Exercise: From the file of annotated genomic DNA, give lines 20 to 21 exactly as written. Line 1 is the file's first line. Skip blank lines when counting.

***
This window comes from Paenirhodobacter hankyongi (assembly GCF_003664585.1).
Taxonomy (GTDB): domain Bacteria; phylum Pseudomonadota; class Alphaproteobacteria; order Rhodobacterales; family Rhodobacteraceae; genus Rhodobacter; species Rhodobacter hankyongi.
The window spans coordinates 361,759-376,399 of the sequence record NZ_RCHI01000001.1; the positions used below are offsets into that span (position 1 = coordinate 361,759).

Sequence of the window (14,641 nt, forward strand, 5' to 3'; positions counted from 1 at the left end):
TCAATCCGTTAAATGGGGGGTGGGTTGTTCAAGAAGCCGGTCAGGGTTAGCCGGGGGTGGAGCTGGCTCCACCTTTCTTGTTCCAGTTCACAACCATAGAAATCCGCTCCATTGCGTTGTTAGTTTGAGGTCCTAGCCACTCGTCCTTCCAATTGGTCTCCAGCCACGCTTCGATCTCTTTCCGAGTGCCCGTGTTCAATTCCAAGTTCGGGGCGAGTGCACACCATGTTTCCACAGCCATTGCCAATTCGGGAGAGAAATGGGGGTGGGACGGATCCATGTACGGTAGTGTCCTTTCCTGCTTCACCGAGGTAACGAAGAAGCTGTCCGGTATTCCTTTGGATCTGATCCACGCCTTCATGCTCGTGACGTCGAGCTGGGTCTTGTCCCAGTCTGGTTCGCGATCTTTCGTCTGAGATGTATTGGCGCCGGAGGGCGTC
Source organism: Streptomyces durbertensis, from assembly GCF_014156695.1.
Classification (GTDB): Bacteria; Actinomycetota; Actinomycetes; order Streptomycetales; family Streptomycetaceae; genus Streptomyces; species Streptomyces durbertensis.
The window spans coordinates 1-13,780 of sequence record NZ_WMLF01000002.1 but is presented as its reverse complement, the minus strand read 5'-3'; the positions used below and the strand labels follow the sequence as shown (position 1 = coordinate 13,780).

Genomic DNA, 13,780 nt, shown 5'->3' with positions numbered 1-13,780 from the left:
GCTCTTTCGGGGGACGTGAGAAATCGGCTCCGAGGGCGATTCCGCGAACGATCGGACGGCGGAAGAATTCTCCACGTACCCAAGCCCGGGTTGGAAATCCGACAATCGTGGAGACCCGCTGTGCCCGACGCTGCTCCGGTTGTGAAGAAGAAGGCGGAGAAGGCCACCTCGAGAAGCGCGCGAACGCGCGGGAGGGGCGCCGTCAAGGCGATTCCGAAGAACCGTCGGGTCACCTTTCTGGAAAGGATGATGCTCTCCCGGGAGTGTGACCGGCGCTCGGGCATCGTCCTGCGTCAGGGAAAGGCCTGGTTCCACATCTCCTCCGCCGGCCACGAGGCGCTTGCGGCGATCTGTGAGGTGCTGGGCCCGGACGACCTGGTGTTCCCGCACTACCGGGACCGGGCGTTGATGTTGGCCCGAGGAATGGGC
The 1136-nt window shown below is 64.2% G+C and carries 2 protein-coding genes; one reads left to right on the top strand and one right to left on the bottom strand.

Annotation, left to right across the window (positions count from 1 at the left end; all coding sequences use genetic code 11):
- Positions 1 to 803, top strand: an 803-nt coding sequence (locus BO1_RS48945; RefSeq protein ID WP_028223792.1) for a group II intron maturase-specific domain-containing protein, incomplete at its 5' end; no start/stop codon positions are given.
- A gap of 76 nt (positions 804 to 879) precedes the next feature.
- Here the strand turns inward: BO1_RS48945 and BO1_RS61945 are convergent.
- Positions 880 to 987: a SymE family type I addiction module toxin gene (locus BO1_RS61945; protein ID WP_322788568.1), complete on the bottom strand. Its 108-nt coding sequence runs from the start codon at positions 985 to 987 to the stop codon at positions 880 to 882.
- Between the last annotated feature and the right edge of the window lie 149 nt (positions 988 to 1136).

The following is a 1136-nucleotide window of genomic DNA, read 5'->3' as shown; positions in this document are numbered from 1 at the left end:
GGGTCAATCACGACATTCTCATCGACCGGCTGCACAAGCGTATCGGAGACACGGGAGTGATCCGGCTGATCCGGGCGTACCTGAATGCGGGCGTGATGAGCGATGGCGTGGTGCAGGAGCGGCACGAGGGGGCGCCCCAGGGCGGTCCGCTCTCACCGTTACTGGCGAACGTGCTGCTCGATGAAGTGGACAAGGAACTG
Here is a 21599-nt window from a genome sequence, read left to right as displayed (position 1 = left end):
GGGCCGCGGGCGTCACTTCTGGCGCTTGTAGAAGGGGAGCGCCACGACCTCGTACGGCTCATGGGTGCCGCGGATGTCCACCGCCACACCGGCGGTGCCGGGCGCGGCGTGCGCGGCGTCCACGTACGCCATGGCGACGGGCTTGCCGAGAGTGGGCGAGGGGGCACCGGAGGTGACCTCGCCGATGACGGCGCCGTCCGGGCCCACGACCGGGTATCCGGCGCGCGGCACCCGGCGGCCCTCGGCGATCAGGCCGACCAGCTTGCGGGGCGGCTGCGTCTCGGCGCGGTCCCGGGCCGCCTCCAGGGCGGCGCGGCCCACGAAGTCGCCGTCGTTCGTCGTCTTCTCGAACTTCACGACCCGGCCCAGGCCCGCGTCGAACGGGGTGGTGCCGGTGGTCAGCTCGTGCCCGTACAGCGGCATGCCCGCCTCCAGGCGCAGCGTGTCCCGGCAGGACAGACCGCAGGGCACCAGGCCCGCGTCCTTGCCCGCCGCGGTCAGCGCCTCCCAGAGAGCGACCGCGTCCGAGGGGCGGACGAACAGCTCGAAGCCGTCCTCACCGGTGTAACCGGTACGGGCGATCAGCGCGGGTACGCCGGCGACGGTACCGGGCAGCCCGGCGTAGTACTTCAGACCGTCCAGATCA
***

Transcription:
Here is a 21599-nt window from a genome sequence, read left to right as displayed (position 1 = left end):
GGGCCGCGGGCGTCACTTCTGGCGCTTGTAGAAGGGGAGCGCCACGACCTCGTACGGCTCATGGGTGCCGCGGATGTCCACCGCCACACCGGCGGTGCCGGGCGCGGCGTGCGCGGCGTCCACGTACGCCATGGCGACGGGCTTGCCGAGAGTGGGCGAGGGGGCACCGGAGGTGACCTCGCCGATGACGGCGCCGTCCGGGCCCACGACCGGGTATCCGGCGCGCGGCACCCGGCGGCCCTCGGCGATCAGGCCGACCAGCTTGCGGGGCGGCTGCGTCTCGGCGCGGTCCCGGGCCGCCTCCAGGGCGGCGCGGCCCACGAAGTCGCCGTCGTTCGTCGTCTTCTCGAACTTCACGACCCGGCCCAGGCCCGCGTCGAACGGGGTGGTGCCGGTGGTCAGCTCGTGCCCGTACAGCGGCATGCCCGCCTCCAGGCGCAGCGTGTCCCGGCAGGACAGACCGCAGGGCACCAGGCCCGCGTCCTTGCCCGCCGCGGTCAGCGCCTCCCAGAGAGCGACCGCGTCCGAGGGGCGGACGAACAGCTCGAAGCCGTCCTCACCGGTGTAACCGGTACGGGCGATCAGCGCGGGTACGCCGGCGACGGTACCGGGCAGCCCGGCGTAGTACTTCAGACCGTCCAGATCA